Managers Gone Wild
Any investment in a company represents at least a passive endorsement of its management.
If you buy a stock because of its growth potential, you expect management to deliver that growth. If you buy because of an impressive portfolio of new products, management must be able to both produce the gizmos and sell them effectively.
Assessing management is one of the most difficult aspects of stock analysis. The most effective strategy is simply observation, tempered with common sense.
In the following paragraphs, we’ll review three common weaknesses of management. We generally try to avoid companies that exhibit these characteristics. If you see companies you own acting in this manner, take a hard look at them.
All better now
Remember back in 2002, when General Motors predicted it would earn $10 per share by 2005? We at the Forecasts questioned that statement at the time, and GM ended up losing $18.78 per share in 2005. From 2005 through 2008, the company delivered losses of $87.2 billion from continuing operations.
The latest CEO, former AT&T ($26; T) chief Edward Whitacre, said earlier this month that GM — which emerged from bankruptcy in July — could turn a profit in 2010. Whitacre is reshuffling the executive ranks and trying to smooth the car giant’s dented image.
However, the fact that the automaker is still only predicting profitability rather than delivering it after several years of cost-cutting and the receipt of $50 billion in federal aid suggests the problem may lie in GM’s core business. Costs are high, demand is fickle, and pricing power is anemic.
The takeaway: GM will eventually go public again and issue new shares. Even if Whitacre’s bold prediction proves prescient and GM makes money in 2010, that does not mean the business is healed. It will probably take more than new management to sustain GM after it is weaned from government aid. Don’t buy into the reinvention of a longtime underperformer until you see sustained improvement.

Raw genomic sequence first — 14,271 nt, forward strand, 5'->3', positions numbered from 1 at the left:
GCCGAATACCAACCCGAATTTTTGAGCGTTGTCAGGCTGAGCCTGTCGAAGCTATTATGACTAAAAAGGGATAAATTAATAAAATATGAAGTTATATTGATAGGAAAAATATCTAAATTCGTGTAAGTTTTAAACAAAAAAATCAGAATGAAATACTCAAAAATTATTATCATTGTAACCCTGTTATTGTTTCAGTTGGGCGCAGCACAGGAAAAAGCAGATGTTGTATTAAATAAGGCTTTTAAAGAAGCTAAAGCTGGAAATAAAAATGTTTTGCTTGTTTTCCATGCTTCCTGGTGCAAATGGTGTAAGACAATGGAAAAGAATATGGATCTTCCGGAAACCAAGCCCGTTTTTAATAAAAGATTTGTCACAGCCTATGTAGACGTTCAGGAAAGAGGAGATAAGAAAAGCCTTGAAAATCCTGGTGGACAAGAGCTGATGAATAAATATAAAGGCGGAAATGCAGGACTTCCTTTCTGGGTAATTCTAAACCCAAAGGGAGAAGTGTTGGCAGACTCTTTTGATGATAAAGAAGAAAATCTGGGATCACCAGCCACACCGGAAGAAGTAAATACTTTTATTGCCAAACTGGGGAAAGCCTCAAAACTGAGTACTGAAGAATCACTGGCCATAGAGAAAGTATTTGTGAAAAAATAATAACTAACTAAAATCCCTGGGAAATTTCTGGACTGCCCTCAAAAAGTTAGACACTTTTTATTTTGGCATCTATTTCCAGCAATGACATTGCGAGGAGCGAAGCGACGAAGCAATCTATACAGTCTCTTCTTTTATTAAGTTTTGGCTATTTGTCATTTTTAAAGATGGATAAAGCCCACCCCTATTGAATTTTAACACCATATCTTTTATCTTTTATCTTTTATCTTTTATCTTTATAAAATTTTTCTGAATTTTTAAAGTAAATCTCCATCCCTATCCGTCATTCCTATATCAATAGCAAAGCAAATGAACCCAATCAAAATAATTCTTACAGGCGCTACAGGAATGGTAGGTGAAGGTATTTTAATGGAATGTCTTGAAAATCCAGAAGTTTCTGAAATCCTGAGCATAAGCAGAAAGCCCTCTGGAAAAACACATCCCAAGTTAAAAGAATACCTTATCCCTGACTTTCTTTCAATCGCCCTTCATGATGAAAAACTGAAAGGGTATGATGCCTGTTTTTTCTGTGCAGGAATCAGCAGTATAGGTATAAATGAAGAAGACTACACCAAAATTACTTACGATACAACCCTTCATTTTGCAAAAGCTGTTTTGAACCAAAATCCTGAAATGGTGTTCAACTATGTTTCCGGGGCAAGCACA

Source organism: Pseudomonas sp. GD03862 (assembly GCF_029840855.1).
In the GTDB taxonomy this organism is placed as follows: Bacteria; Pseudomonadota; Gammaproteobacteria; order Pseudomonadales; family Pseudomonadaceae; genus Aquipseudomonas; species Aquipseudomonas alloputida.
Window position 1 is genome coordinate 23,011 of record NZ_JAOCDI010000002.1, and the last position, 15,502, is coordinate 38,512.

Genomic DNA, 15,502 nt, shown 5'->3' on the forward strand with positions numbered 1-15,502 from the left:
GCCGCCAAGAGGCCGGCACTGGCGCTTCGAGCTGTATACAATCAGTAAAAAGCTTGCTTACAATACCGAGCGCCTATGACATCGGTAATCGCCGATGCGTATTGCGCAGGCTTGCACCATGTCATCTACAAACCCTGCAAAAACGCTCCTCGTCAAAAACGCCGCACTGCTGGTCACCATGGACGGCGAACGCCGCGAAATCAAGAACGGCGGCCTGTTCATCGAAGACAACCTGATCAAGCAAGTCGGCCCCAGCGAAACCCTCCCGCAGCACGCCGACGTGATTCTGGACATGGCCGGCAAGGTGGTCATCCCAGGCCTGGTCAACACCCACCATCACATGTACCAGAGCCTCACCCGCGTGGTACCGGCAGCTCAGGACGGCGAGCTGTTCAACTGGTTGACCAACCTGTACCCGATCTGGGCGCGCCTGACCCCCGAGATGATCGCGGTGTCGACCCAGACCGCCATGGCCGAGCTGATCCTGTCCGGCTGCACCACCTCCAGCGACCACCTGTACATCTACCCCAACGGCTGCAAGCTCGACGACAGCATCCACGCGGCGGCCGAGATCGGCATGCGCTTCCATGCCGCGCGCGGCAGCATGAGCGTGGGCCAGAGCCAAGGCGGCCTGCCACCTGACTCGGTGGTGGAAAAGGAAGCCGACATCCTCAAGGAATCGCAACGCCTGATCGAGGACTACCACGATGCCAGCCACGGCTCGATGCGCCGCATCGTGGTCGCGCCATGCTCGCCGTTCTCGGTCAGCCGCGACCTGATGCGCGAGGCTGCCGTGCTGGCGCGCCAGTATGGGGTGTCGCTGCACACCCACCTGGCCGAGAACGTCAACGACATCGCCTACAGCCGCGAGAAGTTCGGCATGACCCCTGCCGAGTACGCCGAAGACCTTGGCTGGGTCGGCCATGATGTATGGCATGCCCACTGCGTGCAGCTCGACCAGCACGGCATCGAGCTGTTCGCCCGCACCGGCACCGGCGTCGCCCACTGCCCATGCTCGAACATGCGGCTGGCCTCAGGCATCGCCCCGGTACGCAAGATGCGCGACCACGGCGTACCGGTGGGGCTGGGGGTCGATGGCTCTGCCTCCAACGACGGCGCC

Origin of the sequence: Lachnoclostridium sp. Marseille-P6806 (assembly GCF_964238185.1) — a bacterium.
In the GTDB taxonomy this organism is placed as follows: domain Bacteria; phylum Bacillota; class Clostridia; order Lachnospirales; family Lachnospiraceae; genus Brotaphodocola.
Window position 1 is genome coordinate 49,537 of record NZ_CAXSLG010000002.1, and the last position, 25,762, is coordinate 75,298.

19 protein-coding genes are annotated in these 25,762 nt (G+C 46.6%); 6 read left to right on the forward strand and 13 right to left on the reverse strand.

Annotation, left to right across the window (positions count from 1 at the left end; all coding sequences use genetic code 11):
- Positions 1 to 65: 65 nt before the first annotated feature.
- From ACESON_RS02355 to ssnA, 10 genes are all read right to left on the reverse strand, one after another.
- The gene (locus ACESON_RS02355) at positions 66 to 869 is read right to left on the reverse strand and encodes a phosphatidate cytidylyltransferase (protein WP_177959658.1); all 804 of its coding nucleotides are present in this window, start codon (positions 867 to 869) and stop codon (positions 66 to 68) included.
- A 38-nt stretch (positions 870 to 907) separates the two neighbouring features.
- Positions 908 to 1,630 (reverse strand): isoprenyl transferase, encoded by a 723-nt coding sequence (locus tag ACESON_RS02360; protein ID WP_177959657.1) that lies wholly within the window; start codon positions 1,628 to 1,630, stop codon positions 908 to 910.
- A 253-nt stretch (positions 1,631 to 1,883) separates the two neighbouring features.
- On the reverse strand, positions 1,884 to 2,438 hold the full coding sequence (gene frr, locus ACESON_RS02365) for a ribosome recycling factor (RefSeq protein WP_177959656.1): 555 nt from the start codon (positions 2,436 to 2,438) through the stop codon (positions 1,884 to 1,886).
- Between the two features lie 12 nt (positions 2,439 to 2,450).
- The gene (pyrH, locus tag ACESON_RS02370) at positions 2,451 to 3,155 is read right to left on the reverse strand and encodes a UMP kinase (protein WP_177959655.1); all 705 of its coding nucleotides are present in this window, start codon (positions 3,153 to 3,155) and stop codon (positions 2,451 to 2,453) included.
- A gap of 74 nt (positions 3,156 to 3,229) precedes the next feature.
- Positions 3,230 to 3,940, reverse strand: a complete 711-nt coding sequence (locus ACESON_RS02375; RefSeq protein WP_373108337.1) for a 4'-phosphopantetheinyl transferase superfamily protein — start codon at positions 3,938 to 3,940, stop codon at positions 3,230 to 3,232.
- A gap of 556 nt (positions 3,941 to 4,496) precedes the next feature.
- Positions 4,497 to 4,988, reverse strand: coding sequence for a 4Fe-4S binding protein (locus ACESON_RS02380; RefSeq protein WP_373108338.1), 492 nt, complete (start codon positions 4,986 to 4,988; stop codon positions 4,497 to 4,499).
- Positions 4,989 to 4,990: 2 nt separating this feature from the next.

Vikram Pandit, CEO of Citigroup ($4; C), had a good reputation before his December 2007 ascension to the helm of the unwieldy behemoth with more than $2.3 trillion in assets, a product of years of acquisitions. Pandit has not yet been able to restore Citigroup to consistent profitability, and the future — for both him and his company — remains uncertain.
The difficulty in assessing management expertise in this area lies in the fact that some mergers make sense. But even acquisitions that seem wise in the abstract can cause real-life indigestion.
The takeaway: Despite the fact that many mergers don’t improve shareholder value, the bigger-is-better philosophy has long been popular on Wall Street. Whether they stem from a desire to avoid being acquired, the belief that size will improve competitive position, or simple hubris, serial acquisitions can get companies — and by extension their investors — in trouble. If your company makes a lot of acquisitions, don’t panic, but do pay close attention.
Motorola ($8; MOT) is a victim of its own inability to adjust to change. The wildly popular RAZR phone hit the market in November 2004, but Motorola’s follow-up products have not been well-received, criticized for their price or lack of features.
The takeaway: If your company isn’t generating fresh ideas, profit growth may become hard to find.